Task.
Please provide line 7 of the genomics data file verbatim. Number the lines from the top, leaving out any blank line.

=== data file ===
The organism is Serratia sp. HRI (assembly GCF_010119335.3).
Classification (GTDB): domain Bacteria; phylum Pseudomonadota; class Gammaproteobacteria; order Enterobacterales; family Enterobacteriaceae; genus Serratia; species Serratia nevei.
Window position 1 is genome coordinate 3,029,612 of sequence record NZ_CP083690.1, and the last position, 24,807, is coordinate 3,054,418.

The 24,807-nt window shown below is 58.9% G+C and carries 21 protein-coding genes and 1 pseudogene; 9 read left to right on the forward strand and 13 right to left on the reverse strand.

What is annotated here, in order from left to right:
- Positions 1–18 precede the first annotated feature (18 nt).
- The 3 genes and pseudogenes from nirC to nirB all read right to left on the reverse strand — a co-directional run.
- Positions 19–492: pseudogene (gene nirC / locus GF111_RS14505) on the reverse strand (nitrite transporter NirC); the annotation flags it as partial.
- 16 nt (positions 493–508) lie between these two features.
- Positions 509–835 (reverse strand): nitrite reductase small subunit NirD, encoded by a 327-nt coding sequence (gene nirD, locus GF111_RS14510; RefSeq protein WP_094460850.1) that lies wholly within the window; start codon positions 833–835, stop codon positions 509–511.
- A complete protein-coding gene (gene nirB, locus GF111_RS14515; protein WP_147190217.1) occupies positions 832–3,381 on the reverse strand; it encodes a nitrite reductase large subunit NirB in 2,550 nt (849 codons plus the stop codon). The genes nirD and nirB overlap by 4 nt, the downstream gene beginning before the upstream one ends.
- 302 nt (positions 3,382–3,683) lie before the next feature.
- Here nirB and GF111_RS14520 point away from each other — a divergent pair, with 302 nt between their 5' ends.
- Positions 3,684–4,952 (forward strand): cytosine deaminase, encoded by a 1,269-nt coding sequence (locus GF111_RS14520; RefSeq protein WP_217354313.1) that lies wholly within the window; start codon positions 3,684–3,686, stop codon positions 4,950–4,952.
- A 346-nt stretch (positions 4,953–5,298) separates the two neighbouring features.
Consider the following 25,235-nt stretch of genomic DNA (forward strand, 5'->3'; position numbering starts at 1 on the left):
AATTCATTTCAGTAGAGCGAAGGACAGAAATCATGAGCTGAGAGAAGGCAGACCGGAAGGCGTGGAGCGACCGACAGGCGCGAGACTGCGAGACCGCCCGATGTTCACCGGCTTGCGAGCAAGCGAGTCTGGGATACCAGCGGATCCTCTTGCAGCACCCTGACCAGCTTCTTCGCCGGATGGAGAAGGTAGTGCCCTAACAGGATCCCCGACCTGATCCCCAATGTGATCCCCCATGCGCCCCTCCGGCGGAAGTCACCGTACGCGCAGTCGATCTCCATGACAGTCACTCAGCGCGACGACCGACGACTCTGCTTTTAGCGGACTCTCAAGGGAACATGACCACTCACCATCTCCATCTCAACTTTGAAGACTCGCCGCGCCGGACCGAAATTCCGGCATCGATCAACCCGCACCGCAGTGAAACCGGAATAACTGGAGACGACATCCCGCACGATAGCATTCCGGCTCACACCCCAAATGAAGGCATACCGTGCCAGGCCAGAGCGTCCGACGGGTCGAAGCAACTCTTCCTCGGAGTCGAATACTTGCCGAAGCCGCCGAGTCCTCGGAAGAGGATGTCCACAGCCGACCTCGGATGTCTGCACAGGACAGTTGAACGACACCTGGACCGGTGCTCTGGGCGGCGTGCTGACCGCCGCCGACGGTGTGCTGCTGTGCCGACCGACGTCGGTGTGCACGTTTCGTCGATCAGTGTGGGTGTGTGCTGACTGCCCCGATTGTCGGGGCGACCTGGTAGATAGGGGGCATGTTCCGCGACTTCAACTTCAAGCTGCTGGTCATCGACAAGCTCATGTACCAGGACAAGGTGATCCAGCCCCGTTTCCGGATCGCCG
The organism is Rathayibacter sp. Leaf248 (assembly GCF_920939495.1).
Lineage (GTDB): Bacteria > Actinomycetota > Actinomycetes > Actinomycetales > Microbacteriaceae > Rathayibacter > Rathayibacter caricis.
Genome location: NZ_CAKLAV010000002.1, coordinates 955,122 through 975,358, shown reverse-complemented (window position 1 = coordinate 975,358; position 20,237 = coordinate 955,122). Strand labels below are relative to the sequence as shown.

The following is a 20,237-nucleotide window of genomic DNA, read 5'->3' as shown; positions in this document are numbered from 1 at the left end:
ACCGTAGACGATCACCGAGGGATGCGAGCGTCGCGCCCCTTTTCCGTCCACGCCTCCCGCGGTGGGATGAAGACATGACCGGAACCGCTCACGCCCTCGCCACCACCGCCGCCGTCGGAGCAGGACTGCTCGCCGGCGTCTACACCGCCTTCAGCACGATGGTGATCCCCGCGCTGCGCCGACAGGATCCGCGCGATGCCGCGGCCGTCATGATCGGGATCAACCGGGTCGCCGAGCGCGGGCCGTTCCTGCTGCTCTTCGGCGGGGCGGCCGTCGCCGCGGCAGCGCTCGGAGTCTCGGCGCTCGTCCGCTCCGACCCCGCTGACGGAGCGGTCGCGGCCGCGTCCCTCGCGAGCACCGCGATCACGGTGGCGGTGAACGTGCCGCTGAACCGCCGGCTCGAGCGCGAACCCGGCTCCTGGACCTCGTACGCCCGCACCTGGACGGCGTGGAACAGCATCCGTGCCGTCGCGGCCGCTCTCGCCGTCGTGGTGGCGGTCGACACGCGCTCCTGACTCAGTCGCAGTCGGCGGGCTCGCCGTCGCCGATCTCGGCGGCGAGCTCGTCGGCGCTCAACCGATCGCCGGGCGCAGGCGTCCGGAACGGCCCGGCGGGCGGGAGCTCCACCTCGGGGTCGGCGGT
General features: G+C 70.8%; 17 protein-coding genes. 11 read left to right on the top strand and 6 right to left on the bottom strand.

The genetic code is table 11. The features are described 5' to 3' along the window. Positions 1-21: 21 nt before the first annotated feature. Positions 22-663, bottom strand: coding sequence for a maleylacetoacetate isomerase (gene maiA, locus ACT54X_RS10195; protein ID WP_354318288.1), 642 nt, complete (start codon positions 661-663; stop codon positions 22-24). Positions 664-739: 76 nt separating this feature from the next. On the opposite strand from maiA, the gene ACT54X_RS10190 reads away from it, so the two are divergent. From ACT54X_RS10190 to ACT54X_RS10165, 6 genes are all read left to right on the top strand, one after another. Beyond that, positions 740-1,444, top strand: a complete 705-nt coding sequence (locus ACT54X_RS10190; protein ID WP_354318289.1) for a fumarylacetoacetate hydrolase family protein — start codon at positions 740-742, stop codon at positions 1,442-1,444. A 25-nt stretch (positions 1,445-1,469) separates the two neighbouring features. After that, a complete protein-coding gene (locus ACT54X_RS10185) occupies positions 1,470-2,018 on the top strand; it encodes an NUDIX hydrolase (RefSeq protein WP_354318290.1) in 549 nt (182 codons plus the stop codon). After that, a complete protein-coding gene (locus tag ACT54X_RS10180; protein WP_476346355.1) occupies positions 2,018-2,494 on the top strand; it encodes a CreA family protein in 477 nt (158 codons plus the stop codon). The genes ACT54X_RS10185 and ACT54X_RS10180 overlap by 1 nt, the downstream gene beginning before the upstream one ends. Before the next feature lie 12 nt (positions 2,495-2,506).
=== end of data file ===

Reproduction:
- The 3 genes and pseudogenes from nirC to nirB all read right to left on the reverse strand — a co-directional run.